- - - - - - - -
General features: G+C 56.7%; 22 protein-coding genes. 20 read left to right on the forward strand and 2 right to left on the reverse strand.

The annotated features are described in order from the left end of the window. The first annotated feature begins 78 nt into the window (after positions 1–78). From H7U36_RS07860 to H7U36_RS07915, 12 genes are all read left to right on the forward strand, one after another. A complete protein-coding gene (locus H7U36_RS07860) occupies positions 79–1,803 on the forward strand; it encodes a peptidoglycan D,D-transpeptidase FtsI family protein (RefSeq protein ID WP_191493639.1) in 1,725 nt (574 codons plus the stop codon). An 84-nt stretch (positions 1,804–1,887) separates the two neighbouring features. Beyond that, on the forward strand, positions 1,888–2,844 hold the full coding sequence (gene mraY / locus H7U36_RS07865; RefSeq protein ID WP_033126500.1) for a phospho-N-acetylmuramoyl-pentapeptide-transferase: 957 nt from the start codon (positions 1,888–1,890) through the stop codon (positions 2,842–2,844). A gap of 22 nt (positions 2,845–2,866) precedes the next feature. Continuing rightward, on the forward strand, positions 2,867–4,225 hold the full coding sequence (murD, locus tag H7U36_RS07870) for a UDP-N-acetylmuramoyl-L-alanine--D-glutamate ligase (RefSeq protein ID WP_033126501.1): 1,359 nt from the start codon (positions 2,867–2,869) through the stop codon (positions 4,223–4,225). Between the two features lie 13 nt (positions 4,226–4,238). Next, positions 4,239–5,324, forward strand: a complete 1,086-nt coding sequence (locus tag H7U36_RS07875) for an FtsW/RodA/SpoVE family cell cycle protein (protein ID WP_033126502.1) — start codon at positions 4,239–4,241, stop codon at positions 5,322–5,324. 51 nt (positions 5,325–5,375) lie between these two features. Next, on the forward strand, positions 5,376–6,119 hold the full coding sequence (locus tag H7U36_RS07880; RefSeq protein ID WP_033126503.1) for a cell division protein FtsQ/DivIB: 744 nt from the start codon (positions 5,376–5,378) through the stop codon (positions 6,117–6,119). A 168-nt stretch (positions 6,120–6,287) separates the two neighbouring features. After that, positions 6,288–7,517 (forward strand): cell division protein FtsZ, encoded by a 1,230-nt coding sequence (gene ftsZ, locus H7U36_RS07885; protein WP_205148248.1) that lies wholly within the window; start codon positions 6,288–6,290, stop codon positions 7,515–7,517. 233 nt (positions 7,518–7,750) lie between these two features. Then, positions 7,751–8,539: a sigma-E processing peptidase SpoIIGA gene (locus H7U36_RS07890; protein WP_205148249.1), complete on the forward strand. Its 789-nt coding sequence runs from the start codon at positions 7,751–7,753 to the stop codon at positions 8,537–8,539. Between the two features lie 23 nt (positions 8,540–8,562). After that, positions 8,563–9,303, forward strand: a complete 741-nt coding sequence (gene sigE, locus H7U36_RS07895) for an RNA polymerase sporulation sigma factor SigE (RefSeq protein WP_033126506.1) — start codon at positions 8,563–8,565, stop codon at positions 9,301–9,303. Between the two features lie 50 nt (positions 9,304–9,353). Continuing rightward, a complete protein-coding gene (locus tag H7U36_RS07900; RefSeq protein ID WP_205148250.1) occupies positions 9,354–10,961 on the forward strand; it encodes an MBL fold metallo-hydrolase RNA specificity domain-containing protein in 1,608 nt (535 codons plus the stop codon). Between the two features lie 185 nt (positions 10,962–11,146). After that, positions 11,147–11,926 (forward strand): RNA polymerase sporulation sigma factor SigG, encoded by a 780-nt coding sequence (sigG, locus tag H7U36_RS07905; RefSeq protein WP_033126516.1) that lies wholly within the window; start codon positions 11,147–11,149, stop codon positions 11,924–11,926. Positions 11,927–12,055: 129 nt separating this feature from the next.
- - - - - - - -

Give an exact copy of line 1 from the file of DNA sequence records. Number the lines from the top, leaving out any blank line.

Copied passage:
General features: G+C 56.7%; 22 protein-coding genes. 20 read left to right on the forward strand and 2 right to left on the reverse strand.